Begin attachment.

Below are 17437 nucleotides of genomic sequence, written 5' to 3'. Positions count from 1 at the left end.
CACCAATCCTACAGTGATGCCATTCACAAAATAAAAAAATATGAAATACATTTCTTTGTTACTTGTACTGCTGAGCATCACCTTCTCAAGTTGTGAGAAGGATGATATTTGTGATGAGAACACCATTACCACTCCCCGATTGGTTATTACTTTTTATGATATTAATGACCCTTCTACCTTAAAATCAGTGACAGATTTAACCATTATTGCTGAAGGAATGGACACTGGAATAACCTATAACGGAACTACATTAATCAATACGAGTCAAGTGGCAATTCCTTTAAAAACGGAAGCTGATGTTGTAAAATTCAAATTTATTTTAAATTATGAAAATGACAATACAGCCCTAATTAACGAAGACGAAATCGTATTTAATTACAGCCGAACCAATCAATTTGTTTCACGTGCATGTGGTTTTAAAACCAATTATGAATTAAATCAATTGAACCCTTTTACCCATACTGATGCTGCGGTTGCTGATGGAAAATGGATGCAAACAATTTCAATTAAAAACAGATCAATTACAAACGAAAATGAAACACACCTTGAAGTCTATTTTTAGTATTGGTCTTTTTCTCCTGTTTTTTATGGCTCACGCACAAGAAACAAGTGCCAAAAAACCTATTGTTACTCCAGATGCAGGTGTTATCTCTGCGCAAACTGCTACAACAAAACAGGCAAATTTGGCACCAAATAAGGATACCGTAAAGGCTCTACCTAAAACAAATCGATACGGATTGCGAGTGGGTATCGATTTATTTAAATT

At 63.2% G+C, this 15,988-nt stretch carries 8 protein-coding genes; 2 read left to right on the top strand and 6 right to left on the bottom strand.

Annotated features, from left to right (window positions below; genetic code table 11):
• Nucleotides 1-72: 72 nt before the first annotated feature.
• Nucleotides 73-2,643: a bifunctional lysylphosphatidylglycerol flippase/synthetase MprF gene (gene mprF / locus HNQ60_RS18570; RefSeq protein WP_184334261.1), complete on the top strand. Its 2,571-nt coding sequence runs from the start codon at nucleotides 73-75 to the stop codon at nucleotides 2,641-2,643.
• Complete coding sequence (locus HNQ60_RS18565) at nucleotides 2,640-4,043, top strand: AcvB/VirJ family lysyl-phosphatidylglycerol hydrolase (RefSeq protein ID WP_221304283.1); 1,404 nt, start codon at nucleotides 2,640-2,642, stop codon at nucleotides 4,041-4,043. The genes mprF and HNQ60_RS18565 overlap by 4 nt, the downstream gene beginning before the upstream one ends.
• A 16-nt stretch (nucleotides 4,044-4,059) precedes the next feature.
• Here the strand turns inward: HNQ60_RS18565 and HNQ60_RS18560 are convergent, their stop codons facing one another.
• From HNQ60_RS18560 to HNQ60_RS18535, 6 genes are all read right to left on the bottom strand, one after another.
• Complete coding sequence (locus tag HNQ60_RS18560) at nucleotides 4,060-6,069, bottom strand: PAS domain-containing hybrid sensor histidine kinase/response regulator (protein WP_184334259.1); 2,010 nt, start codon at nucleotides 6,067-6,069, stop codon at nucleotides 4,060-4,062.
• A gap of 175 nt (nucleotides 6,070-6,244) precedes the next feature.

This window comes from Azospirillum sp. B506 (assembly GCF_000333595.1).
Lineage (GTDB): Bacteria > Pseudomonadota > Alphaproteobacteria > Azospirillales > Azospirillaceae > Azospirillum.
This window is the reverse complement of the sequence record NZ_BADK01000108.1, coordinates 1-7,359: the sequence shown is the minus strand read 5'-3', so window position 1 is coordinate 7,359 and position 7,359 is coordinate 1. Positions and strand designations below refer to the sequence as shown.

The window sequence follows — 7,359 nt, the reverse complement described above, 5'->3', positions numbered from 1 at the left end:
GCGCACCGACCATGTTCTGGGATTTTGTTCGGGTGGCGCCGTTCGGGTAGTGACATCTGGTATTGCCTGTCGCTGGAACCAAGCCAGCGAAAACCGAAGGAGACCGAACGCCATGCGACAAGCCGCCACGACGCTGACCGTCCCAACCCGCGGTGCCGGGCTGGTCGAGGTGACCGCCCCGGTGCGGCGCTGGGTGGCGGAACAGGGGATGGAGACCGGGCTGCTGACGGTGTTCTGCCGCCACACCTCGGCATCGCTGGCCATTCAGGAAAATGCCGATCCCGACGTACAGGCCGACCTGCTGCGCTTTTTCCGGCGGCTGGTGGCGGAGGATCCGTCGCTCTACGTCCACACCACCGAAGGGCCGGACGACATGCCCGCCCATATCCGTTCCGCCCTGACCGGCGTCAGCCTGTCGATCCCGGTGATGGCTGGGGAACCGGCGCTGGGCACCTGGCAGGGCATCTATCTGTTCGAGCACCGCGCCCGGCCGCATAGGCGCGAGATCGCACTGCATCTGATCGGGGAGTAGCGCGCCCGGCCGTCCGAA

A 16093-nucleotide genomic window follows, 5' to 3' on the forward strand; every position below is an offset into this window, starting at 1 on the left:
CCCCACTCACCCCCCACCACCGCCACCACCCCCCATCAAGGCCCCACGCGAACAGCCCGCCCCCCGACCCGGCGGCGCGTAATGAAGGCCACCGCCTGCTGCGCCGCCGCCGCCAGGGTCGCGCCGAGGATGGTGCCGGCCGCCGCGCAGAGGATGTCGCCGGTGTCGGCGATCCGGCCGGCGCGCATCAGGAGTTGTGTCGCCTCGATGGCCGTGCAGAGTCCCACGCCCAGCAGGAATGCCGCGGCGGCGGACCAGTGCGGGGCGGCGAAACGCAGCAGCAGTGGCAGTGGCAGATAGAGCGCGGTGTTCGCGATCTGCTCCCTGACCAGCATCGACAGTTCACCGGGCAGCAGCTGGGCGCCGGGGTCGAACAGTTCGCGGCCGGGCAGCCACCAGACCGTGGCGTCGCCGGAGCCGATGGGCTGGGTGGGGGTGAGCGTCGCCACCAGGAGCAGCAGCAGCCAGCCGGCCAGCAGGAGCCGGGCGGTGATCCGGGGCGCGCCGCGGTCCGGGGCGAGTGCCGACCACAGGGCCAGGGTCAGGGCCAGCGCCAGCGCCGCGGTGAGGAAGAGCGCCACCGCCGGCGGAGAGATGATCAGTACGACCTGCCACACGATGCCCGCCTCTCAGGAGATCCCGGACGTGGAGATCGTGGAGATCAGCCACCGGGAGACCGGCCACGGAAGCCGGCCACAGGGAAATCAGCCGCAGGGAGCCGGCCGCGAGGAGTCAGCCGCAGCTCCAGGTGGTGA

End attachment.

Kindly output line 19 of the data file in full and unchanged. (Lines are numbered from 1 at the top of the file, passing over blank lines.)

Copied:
CCCCACTCACCCCCCACCACCGCCACCACCCCCCATCAAGGCCCCACGCGAACAGCCCGCCCCCCGACCCGGCGGCGCGTAATGAAGGCCACCGCCTGCTGCGCCGCCGCCGCCAGGGTCGCGCCGAGGATGGTGCCGGCCGCCGCGCAGAGGATGTCGCCGGTGTCGGCGATCCGGCCGGCGCGCATCAGGAGTTGTGTCGCCTCGATGGCCGTGCAGAGTCCCACGCCCAGCAGGAATGCCGCGGCGGCGGACCAGTGCGGGGCGGCGAAACGCAGCAGCAGTGGCAGTGGCAGATAGAGCGCGGTGTTCGCGATCTGCTCCCTGACCAGCATCGACAGTTCACCGGGCAGCAGCTGGGCGCCGGGGTCGAACAGTTCGCGGCCGGGCAGCCACCAGACCGTGGCGTCGCCGGAGCCGATGGGCTGGGTGGGGGTGAGCGTCGCCACCAGGAGCAGCAGCAGCCAGCCGGCCAGCAGGAGCCGGGCGGTGATCCGGGGCGCGCCGCGGTCCGGGGCGAGTGCCGACCACAGGGCCAGGGTCAGGGCCAGCGCCAGCGCCGCGGTGAGGAAGAGCGCCACCGCCGGCGGAGAGATGATCAGTACGACCTGCCACACGATGCCCGCCTCTCAGGAGATCCCGGACGTGGAGATCGTGGAGATCAGCCACCGGGAGACCGGCCACGGAAGCCGGCCACAGGGAAATCAGCCGCAGGGAGCCGGCCGCGAGGAGTCAGCCGCAGCTCCAGGTGGTGA